Exxon and the End of an Era
We’re witnessing the end of an era. This week it was announced that, after nearly a century, Exxon Mobil would be dropped from the Dow Jones Industrial Average. It was added back in 1928 and was at one time the largest publicly traded company in the world. It will be replaced with software giant Salesforce.com, a change that is emblematic of how significantly the U.S. economy has evolved from its days as the world’s industrial powerhouse to one now dominated by technology and services. The news comes on the heels of a staggering -39% decline this year in Exxon’s stock price.
While there’s still a chance Exxon my someday rejoin the ranks of the Dow, the message to investors should be clear: even big, quasi-monopolistic companies fall from grace. Exxon is just the latest iconic company to be removed from the Dow. General Electric, once deemed the best managed company in the world, was removed in 2018. Philip Morris (Altria)—the best performing stock of the 20th century according to Professor Jeremy Siegel—was removed from the Dow in 2008.
Exxon’s plight isn’t unique. Many iconic, leading companies remain market leaders for many decades only to spectacularly stumble as the world shifts under their feet. For example, Lehman Brothers collapsed during the nadir of the Global Financial Crisis and Merrill Lynch collapsed into the arms of Bank of America. Others often enter bankruptcy to re-emerge later as leaner, more efficient enterprises. Sears—the Amazon.com of the 20th century—is one such example of an iconic company hoping to eventually re-emerge. Still others are acquired by larger companies. Netscape and Yahoo!, two of the most iconic companies of the early dot-com era, come to mind. A few go out of business entirely. Polaroid, which dominated the photography business for many decades, failed to adapt to evolving threat posed by digital photography and filed for bankruptcy in 2008; its assets were sold off in 2017.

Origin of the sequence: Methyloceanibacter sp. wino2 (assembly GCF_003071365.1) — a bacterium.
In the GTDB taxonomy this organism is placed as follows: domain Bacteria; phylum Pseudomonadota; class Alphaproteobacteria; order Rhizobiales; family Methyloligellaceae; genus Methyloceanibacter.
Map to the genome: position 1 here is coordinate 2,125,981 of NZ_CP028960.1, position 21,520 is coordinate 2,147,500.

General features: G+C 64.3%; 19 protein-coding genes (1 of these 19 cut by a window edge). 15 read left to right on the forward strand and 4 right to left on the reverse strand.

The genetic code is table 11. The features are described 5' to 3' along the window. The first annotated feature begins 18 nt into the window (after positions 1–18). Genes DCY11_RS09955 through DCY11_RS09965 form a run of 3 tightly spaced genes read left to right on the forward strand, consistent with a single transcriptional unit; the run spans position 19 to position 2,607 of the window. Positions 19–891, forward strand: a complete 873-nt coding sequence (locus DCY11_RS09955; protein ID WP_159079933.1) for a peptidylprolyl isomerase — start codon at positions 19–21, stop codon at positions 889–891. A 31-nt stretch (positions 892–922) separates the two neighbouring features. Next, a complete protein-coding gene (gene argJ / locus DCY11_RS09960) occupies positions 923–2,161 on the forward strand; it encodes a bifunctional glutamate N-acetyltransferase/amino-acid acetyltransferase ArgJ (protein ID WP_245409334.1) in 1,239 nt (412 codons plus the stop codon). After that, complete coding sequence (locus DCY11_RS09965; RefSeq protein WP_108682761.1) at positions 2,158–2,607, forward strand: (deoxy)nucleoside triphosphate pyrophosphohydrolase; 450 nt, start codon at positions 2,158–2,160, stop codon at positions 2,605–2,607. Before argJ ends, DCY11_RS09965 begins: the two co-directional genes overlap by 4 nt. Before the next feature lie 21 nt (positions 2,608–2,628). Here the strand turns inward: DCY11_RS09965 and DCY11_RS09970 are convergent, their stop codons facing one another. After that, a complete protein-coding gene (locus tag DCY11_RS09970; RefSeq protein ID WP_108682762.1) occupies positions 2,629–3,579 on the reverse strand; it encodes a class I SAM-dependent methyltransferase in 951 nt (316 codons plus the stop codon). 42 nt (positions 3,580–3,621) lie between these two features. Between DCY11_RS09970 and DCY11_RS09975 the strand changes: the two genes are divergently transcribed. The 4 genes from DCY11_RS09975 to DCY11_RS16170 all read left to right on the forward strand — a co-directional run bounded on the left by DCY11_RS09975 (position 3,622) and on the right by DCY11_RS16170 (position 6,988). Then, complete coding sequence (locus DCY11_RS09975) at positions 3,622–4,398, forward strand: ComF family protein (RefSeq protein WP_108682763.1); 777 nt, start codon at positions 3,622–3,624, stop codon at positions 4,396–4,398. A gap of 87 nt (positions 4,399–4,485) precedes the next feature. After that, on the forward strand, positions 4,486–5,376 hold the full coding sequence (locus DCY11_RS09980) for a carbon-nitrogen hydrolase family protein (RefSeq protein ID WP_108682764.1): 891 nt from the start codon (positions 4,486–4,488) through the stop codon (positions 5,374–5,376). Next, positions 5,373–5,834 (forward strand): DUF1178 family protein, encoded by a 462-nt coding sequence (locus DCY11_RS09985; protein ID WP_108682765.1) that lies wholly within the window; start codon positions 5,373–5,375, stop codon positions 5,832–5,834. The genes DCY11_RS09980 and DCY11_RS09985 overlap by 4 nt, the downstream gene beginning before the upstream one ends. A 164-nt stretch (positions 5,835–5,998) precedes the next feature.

This isn’t to say that all companies are destined for the trash heap of market history. But because capitalism is so dynamic, market leadership is often fleeting, even for companies with high degrees of monopoly power. Companies know this. To protect their market position, many often build what economists call “barriers to entry”; for example, they buyout threatening start-ups, hire lobbyists, or engage in other anti-competitive behavior. But even that is rarely enough to remain perpetually at the top. In the forest, all giants eventually fall.
The lesson for investors? Diversification matters. No matter how in love we may be with a specific company; no matter how compelling a company’s story or product; no matter how dominant a company’s market position, there is always the very real possibility—perhaps likelihood—that a company may someday see its fortunes significantly and spectacularly diminish. There is simply no substitute for well-diversified portfolio.
At Mercer Advisors, our teams of investment analysts, CPAs, and tax attorneys have a deep understanding of the tax challenges and investment risks associated with highly concentrated positions. We have the team, tools, techniques, and expertise to help you manage both. To learn more, listen to our podcasts about managing highly concentrated positions.